Wednesday, November 5, 2014

A Stay-at-Home Mom's Response to Obama’s “Remarks on Women and the Economy”

Obama is being blamed for insulting stay-at-home moms (SAHMs), and critics are being blamed for taking his speech out of context.

First of all, let’s clarify the context. The official White House press release calls the speech given at Rhode Island College (RIC), “Remarks by the President on Women and the Economy.” Therefore, the context is clearly a political speech about the economy (money), so don’t mistake this for a speech about families or motherhood. Note that he says repeatedly he was there “to ensure that women are full and equal participants in the economy.” In other words, the president’s end goal is to keep women working because, in his words, “having more women in the workforce…[is] good for business.”

Friday, October 10, 2014

Time traveling

A few days ago my daughter called to get my recipe for wassail punch, a favorite family drink we love to make during both fall and winter. As a hostess, she undoubtedly wanted to have the heady smell of spices wafting throughout her home, recreating the warm, happy feelings she associates with the beverage.

Just weeks ago, summertime globetrotting photos filled Facebook profiles and pages, but now, in spite of misleading high temperatures, we are well into fall. And so begins the season of time traveling. Without boarding a plane or driving a car, we will begin traveling back in time to ordinary places and bygone events, back to old feelings turned nostalgic yet made fresh through familiar smells.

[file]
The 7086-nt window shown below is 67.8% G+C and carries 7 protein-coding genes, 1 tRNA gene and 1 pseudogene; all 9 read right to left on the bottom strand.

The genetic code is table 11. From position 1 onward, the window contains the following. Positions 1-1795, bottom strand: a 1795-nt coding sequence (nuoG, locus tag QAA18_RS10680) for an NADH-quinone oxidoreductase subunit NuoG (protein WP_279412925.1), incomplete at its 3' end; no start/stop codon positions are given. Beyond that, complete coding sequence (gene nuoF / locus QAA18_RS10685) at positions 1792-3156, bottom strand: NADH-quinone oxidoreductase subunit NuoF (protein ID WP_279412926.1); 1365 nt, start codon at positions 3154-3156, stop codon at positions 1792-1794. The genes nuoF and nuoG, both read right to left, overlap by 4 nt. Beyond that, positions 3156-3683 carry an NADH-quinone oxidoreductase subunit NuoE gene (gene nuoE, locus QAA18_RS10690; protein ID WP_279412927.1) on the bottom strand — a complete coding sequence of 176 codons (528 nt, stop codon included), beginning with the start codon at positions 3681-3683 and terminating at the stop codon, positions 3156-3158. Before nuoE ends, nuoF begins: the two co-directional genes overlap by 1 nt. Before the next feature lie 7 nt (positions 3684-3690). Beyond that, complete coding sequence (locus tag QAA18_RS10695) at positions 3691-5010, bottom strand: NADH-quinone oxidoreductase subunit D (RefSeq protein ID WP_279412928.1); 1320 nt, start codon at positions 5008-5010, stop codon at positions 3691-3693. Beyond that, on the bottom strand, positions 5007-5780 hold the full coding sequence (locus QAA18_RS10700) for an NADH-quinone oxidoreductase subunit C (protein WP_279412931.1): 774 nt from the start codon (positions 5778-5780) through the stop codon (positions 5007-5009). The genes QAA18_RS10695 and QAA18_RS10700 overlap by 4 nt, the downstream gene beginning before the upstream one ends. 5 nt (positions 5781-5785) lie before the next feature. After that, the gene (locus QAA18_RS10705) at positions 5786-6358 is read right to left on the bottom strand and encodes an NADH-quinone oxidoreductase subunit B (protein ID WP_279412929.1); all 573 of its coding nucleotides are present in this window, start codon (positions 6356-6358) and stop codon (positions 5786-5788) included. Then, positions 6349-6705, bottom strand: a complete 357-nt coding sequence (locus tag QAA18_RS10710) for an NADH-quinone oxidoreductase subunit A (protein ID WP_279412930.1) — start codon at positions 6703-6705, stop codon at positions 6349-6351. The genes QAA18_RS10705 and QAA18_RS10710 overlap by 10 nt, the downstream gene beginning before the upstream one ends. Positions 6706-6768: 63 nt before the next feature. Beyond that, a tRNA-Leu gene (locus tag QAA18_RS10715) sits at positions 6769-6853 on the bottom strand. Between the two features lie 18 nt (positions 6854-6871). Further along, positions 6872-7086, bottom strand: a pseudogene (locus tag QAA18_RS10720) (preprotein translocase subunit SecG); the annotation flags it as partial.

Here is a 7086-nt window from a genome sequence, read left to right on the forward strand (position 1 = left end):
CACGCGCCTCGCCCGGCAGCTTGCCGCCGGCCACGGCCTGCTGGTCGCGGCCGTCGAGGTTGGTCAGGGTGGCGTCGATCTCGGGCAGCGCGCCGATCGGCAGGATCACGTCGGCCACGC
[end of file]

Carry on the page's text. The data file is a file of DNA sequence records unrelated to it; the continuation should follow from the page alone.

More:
Monday, October 6, 2014

"One nation under God": A plea for humility

On March 14, 2007, a headline in our local newspaper read, “Congressman is highest-ranking elected official to admit that he does not believe in God.”

Why, I wondered, after almost 35 years in public office, did Representative Pete Stark decide to disclose this? Was he trying to win the $1000 prize offered by the Secular Coalition for America, a group held together by the “far-ranging philosophies” appealing to him?

The article continued, “Stark gives confession,” aligning himself with 46 other prominent public leaders who considered themselves “nontheist—a group that includes atheists, agnostics and other types of secular humanists.” So, what we have here is a “Stark” contrast. For Christians, the verb “confess” connotes admitting one’s faults or repenting for having broken laws put in place by a Superior Being, even God. Christians are under further obligation to “confess God’s hand in all things.”

Friday, October 3, 2014

Some things should not come in the form of gifts

When we were married, every bridal registry seemed to include two must-haves: a crockpot and the Better Homes and Gardens Cookbook with its signature red-and-white plaid cover. Convinced both were kitchen essentials, I was crestfallen when we received neither as wedding gifts. Thirty years ago gift cards were not so commonplace. Had they been, we might have been given some, and I might have felt perfectly comfortable buying myself a crockpot and cookbook. Instead, it took me years to bring myself to buy either one.